Be careful will any other processor options. Low powered options like the Intel Atom aren’t powerful enough for most game development tasks. An i3 may be enough for you, but I would recommend an i5 or higher. If you are on the higher end, be careful with purchasing an i9 machine, many of the first gen of i9 laptops are having trouble dealing with the extra heat and are a waste of money as a result.

GPU

I personally wouldn’t buy a machine without a dedicated GPU, which is pretty much a must if you want to do any 3D work or play modern games. Using integrated graphics, you can often play modern games on lowest settings at lower resolutions. In terms of what GPU… that’s is a bit trickier. The new generation of 2060/2070 and 2080 Nvidia GPUs are strongly focused on RTX, or real time raytracing. They are also quite expensive. Later on, Nvidia released the 1650, a value priced slower GPU without RTX with a much lower price tag. Of course, if RTX isn’t important to you, several last generation GPUs are still very viable, especially the 1070 and 1080 cards.

BATTERY

Battery is important but limited. To legally fly on an airplane with a battery the limit for a laptop is just under 100 watts/hour, so this is the upper limit of what a battery can be. Generally the bigger the battery the longer it lasts, but the more battery sucking features you put in there (GPU, Processor, 4K or high refresh rate display, etc) the more draw they put on the battery.

SIZE/WEIGHT/THERMALS

Laptops are generally available in 13”, 14”, 15” and 17” models, with the unit being measured diagonally across the screen. Weight is pretty self explanatory… and with modern laptops, anything over 5lbs is started to get a bit heavy and you will notice it in a backpack if you are doing a fair bit of traveling. The final challenge designers face is thermals… that is, keeping everything cool. With modern hardware if it gets to hot it slows down or throttles. This is why machines like the new i9 MacBooks or XPS 15 machines from DELL don’t live up to the hardware they put into them. Doesn’t make sense to put an i9 and a 2080 GPU into a machine if they get throttled to speeds slower than competing hardware with lesser specs. Thermals are important and sadly harder to determine without reading user reviews.

DISPLAY

There are many different things to consider, the type of panel (Matte,TN, IPS, OLED), the resolution 1080p vs 4K and the refresh rate ( 60hz, 120 +). The panel determines how colors and blacks will look, as well as how glossy the display will be in daylight. A lot of it comes down to personal opinion. Refresh rate is important if you are interested in real-time games and want your game to be as responsive as possible. That said, you need to be able to push framerates to match the refresh rate to take advantage of it. There is a hybrid approach with monitors enabling a variable refresh rate called GSync and FreeSync. Personally I would go for a 4K/60hz display but I don’t do a lot of twitch gaming.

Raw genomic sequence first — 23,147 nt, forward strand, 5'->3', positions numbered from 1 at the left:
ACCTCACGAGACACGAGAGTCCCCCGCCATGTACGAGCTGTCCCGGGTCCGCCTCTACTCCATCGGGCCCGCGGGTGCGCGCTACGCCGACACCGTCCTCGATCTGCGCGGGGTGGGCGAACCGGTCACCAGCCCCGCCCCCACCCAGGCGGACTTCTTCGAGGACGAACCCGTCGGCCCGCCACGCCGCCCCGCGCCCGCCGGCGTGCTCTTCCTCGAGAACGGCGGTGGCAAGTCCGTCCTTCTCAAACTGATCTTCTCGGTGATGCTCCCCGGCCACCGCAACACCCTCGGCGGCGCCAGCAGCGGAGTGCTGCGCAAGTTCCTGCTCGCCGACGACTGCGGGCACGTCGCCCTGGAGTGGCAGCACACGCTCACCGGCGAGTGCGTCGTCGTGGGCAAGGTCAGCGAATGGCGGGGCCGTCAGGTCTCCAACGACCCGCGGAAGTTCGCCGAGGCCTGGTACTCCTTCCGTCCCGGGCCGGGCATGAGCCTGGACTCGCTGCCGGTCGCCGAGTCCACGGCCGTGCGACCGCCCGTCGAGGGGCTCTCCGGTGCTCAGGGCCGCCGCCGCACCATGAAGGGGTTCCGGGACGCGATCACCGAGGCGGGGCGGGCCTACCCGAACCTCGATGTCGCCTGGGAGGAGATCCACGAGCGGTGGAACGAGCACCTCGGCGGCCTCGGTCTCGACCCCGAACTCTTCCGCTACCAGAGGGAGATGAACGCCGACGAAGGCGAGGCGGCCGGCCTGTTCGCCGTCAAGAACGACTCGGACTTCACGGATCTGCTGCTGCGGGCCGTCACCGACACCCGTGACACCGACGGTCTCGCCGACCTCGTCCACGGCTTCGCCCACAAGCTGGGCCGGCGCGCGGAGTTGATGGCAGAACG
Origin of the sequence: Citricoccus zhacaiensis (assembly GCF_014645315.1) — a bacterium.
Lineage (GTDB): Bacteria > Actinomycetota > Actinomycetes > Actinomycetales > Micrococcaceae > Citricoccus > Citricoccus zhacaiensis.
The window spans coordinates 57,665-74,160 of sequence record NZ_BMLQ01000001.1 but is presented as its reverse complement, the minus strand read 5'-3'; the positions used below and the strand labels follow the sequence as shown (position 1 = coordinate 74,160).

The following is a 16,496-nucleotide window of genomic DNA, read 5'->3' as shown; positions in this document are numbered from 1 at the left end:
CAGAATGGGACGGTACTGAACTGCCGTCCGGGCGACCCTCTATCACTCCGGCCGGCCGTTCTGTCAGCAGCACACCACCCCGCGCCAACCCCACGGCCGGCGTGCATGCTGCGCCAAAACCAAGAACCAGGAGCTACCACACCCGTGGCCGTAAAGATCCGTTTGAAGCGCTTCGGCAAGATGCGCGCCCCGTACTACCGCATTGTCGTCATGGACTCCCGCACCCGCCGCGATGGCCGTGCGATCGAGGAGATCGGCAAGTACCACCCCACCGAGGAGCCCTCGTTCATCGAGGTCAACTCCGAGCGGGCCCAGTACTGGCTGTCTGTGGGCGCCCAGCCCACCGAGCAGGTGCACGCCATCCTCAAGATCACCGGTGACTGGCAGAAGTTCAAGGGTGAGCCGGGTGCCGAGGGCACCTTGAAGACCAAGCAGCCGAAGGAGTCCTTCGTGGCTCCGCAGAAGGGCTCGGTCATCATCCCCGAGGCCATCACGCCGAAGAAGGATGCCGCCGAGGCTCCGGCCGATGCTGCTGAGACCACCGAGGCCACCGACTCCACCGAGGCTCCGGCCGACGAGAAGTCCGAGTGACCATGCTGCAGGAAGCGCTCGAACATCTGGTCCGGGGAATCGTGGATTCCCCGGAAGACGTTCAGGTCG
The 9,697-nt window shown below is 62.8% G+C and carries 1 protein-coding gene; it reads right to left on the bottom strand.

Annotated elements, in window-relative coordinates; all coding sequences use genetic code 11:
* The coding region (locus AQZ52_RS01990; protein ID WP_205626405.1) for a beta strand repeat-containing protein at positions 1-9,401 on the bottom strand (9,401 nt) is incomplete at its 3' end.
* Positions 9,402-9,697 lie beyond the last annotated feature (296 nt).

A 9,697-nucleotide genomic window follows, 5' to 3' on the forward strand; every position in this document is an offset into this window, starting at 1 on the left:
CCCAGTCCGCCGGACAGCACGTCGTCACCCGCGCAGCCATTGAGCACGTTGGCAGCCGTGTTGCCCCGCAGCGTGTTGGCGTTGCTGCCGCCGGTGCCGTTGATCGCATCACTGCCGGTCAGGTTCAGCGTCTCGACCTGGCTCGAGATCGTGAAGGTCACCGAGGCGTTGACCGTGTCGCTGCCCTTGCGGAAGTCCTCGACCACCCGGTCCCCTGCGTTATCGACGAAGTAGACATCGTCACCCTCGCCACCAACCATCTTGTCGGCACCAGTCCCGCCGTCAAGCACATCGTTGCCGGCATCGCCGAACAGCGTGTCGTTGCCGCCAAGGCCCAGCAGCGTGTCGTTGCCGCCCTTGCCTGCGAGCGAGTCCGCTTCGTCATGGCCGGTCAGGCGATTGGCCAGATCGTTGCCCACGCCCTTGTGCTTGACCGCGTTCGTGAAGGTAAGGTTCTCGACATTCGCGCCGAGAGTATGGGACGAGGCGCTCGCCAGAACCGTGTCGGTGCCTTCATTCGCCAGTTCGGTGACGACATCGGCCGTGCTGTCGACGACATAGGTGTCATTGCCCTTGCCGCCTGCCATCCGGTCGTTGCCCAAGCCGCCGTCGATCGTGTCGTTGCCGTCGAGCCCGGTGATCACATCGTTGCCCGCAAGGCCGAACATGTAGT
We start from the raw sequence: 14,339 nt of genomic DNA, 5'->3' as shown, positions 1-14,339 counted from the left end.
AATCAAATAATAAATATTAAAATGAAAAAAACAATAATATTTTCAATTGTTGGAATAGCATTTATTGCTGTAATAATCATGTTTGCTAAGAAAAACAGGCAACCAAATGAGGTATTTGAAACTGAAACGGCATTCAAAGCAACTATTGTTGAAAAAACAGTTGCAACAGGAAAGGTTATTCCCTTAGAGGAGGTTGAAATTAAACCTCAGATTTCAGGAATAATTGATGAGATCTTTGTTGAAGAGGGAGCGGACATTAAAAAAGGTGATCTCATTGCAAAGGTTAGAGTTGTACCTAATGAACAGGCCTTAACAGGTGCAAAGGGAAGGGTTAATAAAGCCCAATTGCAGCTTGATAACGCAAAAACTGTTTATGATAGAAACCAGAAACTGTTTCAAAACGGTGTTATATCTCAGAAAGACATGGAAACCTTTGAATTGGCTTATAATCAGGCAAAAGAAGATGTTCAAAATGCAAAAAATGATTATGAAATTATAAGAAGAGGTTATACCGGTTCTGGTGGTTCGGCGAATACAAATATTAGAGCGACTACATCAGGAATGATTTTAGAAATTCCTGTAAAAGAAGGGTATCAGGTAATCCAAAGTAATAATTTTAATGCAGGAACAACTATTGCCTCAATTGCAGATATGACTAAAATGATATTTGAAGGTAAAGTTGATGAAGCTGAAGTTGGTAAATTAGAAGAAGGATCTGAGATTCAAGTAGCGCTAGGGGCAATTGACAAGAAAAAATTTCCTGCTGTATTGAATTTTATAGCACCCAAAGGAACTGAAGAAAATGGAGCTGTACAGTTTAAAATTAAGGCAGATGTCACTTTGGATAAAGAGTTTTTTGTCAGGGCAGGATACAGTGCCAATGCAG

Recommendations

The following is a list of game dev suitable laptops from the major providers at a variety of price points.  If you purchase through our provided links on Amazon, GFS makes a small commission (and thank you!)

 

 

Acer Helios 300

 

For around $1,000 you can get a 1660 GPU with a 6 core Intel CPU, 16GB of RAM and more.  There are a few dozen specs available in this range to fit your need.  Weighs in at 5lbs with a reported 6-hour battery life (which is optimistic…).  A classic entry level line with good gaming credentials.

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Acer Triton 500

 

A step up in both price and power from the Helios, the Triton line contains a 2070 Max-Q GPU and a 144hz display for a price range of 1600 – 2000 (1600 for a 2060 equipped model).  It is also lighter, thinner and supports a longer lasting battery than the Helios.

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Asus Strix G

 

The Strix G is available in several different configurations, with the 1650 equipped model starting around the 1K USD mark.  It has impressive internals in a 5.2lb form factor and impressively comes with a 1GB SSD drive.  It is sadly let down by poor real-world battery life.

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Asus ROG Zephyrus

 

The Zephyrus line is a series of high-end laptops, with up to a 2080 card, 6 core Intel GPU all in a 0.6” slim design, weighting about 4.5lbs.  The keyboard is at the front of the case however, something that can take some getting used to.